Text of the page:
Radiance book coverWhisper, however, I decided to start at the beginning, with Radiance.

I assumed correctly. Radiance is definitely more my sort of thing. The series actually reminds me quite a lot of the Angels Unlimited series (Annie Dalton), although there’s enough that’s different about the Riley Bloom books for me not to feel like I was revisiting old territory. In this first book, Radiance, there’s quite a lot of setting up that needs to occur, which means that the first third or so is a little slow-moving. Once Riley starts actually moving towards becoming a Soul Catcher, however, the book really picks up.

Nöel’s regular use of sentence fragments, my biggest issue with Fated, is not nearly as obvious in Radiance. They’re still used more than you would usually find in a published novel, but here it is much more unobtrusive. I would occasionally notice them, but they generally didn’t pull me out of the book.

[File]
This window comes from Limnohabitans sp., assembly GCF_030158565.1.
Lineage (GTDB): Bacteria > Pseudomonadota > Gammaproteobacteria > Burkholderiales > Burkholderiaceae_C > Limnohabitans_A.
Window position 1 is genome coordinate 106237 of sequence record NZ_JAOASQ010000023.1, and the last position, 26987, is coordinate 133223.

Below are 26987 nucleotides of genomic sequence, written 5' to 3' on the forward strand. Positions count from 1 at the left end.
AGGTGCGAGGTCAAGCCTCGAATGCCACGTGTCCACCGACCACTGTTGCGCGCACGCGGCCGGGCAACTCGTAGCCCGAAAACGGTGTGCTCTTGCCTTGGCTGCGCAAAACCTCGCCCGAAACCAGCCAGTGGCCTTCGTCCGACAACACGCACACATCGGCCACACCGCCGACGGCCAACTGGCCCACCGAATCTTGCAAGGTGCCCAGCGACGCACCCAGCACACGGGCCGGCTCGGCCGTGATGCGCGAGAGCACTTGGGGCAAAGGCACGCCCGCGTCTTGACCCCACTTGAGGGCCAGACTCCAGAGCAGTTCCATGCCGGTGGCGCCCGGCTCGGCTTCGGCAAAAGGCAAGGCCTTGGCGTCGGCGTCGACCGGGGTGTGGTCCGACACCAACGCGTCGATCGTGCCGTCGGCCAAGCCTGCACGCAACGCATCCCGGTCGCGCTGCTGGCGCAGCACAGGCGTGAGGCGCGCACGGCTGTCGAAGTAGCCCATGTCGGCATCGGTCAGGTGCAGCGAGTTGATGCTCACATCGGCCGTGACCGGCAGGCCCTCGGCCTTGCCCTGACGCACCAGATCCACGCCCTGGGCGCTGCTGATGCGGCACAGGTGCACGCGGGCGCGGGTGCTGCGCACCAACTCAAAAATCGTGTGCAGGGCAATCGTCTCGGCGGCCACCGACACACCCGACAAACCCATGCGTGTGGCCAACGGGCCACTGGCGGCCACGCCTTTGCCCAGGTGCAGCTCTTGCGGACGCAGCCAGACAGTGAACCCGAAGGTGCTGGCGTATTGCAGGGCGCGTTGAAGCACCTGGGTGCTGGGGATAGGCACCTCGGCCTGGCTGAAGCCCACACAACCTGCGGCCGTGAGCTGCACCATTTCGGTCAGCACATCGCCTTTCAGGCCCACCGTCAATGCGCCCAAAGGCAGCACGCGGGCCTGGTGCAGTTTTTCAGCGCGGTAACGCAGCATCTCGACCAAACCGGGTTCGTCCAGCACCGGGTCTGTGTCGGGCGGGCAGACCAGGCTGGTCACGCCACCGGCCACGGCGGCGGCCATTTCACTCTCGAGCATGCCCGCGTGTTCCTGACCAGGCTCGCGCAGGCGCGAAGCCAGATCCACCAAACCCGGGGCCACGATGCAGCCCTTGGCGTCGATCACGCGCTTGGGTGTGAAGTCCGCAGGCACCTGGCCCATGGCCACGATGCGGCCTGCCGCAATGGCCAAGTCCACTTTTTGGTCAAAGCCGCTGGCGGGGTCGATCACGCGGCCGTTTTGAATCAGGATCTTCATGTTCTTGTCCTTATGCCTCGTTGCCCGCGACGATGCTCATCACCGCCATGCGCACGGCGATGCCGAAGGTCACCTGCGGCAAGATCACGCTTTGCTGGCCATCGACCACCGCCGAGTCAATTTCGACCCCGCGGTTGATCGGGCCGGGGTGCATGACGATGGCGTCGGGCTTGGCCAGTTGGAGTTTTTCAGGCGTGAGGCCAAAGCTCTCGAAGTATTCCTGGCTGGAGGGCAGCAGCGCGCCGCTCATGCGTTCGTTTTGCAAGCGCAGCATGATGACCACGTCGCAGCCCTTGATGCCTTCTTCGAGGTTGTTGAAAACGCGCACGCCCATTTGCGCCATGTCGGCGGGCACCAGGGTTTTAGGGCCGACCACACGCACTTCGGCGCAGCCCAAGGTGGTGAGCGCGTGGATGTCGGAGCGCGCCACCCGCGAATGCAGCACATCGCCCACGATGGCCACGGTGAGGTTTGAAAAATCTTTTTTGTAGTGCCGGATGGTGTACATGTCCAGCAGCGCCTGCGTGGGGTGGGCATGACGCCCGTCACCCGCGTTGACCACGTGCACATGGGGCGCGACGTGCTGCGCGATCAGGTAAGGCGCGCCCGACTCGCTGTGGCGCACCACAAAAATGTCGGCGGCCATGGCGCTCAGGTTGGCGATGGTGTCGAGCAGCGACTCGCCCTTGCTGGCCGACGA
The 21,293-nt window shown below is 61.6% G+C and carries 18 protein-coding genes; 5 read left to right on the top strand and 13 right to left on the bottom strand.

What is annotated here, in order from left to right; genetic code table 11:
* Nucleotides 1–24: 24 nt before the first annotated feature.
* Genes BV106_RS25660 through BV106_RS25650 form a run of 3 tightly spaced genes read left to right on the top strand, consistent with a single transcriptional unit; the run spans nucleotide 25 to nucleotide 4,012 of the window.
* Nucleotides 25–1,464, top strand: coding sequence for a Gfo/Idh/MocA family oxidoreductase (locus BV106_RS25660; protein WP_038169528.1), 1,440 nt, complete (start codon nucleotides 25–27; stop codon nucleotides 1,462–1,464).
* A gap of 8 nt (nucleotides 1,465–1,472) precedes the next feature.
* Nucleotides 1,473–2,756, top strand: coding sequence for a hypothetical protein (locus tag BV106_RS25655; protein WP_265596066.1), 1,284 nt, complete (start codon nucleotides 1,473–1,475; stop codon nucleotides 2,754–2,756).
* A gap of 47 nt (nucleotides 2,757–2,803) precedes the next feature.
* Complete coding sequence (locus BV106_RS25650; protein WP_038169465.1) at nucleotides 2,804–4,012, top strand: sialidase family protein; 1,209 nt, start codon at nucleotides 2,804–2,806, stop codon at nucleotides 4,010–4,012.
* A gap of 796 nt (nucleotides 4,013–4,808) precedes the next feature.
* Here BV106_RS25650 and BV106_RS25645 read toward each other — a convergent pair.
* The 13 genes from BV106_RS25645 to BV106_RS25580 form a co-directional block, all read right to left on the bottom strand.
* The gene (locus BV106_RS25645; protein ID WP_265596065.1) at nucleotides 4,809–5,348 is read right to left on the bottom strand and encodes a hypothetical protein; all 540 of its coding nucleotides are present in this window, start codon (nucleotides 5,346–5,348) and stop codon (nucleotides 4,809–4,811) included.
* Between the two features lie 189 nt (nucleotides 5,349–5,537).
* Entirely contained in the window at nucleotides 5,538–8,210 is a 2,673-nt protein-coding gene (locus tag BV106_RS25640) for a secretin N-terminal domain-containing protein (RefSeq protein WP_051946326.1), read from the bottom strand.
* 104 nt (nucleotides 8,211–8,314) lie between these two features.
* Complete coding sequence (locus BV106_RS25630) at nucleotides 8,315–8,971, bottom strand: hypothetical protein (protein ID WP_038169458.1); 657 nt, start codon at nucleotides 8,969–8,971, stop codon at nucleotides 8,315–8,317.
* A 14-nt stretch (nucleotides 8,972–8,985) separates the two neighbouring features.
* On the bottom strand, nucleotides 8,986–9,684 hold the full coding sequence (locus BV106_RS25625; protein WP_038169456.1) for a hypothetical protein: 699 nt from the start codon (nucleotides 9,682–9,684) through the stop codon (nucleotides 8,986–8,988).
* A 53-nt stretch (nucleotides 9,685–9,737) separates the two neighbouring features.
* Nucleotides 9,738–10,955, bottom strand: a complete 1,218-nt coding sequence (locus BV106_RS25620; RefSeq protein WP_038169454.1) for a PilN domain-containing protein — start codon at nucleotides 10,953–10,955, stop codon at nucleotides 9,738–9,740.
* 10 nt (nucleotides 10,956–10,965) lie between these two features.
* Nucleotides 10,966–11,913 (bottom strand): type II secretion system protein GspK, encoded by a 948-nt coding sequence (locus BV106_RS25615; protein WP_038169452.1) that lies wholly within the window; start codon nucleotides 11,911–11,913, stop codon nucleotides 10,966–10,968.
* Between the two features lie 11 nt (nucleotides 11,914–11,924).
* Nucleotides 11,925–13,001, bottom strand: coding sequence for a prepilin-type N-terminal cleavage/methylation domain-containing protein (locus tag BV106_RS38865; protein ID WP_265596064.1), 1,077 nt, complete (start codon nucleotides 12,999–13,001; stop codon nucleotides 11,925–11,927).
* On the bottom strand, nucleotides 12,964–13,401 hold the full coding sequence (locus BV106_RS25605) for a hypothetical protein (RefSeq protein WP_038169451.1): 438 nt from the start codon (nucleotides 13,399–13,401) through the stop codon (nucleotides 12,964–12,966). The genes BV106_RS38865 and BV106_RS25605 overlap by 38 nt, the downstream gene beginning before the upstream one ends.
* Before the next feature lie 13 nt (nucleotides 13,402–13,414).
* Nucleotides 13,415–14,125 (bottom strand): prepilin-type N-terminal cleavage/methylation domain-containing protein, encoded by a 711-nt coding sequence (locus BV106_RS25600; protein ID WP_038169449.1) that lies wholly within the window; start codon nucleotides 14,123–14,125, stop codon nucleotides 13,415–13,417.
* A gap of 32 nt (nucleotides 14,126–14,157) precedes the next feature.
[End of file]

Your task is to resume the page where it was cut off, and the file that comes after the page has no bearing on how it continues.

I enjoyed Riley as a protagonist. She really felt like a twelve-year-old to me. She’s a bit annoying at times, but that’s just who she is and the age she is, and with the series being a lot about her character’s personal growth, you need an imperfect starting point so that you can move forward. I wasn’t quite as sure about Bodhi in this book, largely because I was finding him about as annoying as Riley was, but I think that’s just a sign of Riley’s voice being so strong.

Overall, Radiance worked for me a lot more than my previous Alyson Nöel experience and made me look forward to reading my next Riley Bloom book.